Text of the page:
...Those who perish, because they did not receive the love of the truth so as to be saved.
-2 Thessalonians 2:10
For years I have thought, if I were going to divide a church congregation into two groups, I would divide it based on the criteria in this verse. With one group comprising of authentic Christians and the other on dangerous ground (to say the least), I would have to ask: What puts you in one group or the other? The Biblical basis for distinction comes to rest on whether one is a lover of truth. Many times, sitting side by side on a church pew, will be one who loves truth and one who avoids truth. Both groups are in churches today, yet there is a fundamental difference in the outcome of their lives.
Notice this scripture doesn’t say that there are people who do not receive truth. It says that there are those who do not receive the “love” of truth — “so as to be saved.” Interestingly, Paul is indicating that the love of truth directly relates to one’s salvation. In fact, Revelation 22:15 makes the same point from the opposite perspective. It says that the one who goes to hell is the “one who loves and practices lying.” The Word of God draws a vast dividing line between “lovers of truth” and “lovers of lying” — and to be on the wrong side of that dividing line is of eternal consequence.
When a person doesn’t receive the love of truth that is being offered by God, 2 Thessalonians 2:11 tells us that a “deluding influence comes upon him so that he believes what is false.” When that deluding influence comes on a person, lies and liars will suddenly become attracted to him; then he starts getting and giving wrong information. It is frightening to realize that one can come to a point of rejecting the love of truth until he blurs the difference between truth and deception. One’s walk with God can actually be measured by how much truth he loves and how quickly he runs toward it.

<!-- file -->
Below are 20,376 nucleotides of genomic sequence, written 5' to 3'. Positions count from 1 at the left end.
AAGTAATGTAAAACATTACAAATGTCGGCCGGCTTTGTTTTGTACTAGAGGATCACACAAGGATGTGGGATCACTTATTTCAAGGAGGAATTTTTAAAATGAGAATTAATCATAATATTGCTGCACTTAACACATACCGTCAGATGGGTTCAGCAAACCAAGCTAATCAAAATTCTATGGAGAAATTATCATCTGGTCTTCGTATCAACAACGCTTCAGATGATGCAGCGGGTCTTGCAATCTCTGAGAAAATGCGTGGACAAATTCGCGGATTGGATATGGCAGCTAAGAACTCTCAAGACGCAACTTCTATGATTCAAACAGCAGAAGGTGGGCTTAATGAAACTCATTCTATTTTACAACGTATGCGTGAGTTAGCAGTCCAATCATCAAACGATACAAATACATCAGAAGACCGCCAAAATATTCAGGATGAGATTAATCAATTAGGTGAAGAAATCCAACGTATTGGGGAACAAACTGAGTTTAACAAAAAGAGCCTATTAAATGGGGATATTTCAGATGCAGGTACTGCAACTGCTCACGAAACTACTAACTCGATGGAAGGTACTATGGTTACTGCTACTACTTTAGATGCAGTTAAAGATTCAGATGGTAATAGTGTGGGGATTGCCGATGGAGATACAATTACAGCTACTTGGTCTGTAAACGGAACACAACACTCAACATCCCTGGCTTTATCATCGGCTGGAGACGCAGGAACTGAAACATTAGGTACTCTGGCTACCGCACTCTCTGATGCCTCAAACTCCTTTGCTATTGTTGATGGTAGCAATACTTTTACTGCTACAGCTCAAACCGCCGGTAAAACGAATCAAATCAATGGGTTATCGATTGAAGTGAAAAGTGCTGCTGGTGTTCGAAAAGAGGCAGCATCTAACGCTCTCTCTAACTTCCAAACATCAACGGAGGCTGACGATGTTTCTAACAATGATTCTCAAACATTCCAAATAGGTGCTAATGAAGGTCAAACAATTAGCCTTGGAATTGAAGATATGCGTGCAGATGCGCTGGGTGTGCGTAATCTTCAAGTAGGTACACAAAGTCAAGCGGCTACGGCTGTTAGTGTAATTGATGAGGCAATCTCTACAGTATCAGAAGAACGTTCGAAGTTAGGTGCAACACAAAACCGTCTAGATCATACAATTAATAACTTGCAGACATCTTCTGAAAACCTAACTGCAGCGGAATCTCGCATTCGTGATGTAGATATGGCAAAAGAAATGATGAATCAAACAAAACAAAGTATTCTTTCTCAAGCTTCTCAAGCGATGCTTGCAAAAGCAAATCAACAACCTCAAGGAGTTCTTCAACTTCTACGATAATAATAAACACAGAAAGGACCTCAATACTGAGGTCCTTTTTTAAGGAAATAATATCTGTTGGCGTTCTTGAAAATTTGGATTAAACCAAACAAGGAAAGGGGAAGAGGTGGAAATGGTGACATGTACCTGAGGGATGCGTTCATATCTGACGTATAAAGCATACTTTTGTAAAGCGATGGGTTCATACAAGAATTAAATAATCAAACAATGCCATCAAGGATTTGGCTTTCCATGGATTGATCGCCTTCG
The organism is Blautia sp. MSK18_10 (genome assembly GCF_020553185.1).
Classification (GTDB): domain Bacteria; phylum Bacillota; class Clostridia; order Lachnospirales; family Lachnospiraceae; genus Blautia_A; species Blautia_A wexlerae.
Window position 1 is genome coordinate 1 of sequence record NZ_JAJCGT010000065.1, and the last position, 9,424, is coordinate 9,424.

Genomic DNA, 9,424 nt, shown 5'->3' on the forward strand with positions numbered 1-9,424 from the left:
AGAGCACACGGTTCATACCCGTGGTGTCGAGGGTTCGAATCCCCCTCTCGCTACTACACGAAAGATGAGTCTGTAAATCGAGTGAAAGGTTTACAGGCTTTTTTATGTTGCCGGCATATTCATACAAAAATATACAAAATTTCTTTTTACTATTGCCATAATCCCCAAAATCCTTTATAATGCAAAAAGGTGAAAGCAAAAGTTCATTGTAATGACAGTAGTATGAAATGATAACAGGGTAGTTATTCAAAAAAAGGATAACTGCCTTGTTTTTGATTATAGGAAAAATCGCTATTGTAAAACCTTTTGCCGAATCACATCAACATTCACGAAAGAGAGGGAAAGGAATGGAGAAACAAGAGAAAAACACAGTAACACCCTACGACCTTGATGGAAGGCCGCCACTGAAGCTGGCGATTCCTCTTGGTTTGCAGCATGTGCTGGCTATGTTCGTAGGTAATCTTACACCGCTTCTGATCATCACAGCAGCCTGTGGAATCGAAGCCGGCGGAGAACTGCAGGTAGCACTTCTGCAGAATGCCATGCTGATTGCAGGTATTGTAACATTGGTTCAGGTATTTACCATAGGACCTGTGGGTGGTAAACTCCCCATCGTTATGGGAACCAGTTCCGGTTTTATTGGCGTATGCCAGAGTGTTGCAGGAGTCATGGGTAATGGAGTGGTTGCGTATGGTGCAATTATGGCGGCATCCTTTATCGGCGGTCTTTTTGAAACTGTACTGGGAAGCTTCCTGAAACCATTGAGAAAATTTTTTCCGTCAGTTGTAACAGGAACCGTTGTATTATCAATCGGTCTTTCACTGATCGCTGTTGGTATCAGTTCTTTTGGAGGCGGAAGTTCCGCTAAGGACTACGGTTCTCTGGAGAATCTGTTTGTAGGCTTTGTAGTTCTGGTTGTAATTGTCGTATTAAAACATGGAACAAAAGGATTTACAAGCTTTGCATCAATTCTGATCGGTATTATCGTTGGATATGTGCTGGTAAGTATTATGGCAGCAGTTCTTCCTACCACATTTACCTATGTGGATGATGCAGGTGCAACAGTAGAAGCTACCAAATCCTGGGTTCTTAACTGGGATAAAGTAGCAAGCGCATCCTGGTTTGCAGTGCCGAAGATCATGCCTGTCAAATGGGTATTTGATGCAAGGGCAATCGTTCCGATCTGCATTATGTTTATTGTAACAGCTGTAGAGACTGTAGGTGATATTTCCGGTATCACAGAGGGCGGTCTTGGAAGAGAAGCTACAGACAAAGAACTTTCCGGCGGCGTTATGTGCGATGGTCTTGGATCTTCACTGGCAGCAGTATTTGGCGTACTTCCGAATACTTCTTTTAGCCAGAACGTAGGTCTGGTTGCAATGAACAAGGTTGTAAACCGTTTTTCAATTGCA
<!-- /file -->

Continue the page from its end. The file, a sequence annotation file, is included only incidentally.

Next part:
I told one zealous young man, who was an aspiring preacher, “You will have to first learn to tell the truth before you can preach the truth.” Truth has to be going into us—and coming out of us--at all times. Behind the pulpit, in the pew, in our own private lives and outside of church we need to search to see if we truly love truth.
If you have an area in which things consistently go wrong, look closely. You will often find that there is not an adamant love of truth, because truth always sets one free. Just to acknowledge truth is not enough; one will not continue to adhere to the truth unless he chooses to love it.
As individuals we need to ask ourselves, “Do I really love truth—or do I justify? Take liberties? Make excuses? Cover over certain gray areas?” Some people will go as far as finding some scripture to hide behind to defend questionable ideas and actions. Manipulating scripture is treading on spiritually dangerous ground.
What are some things that cloud one’s perception? Half truths can be as harmful as lies. If someone with marital problems comes in for counseling and tells only one side of the story, without telling what he did to aggravate the problem, that person has no real love of the truth and no real desire to have the marriage healed. Even if his part is just ten percent of the problem, it is amazing what ten percent can do to change the entire direction of a story.
For example, the wife tearfully confides, “I cannot believe my husband had such a fit of anger that he actually broke out the window.” From that statement it sounds as though the woman has to endure this husband who has unprovoked temper fits, until you hear that the reason he broke the window was because the wife had locked him out of the house. She omits one little detail—that the husband accidentally broke the window while trying to open the lock.
When the husband explains that he was trying to slide open the window, he is more deeply convinced that she is provoking him to anger in order to have him arrested. The wife then interjects more to her story line. She exclaims, “If you would take the time to listen, it was your two-year-old son who shut the door and I didn’t know it locked until you burst the window and threatened my life!”
“I never threatened your life,” he exclaims, “That is what you said about your stepfather before you had him thrown in jail!”
“And you are just like him,” she wails. And on it goes... Too often the partners refuse to give one shred of evidence that favors the other one, as if they enjoy seeing how few facts they can be forced to admit. Case after case has proven that just one minor detail left out is a sign that there is no real love of truth. What a pleasant surprise to see someone in love with the truth who volunteers his own shortcomings.
-Peggy Joyce Ruth
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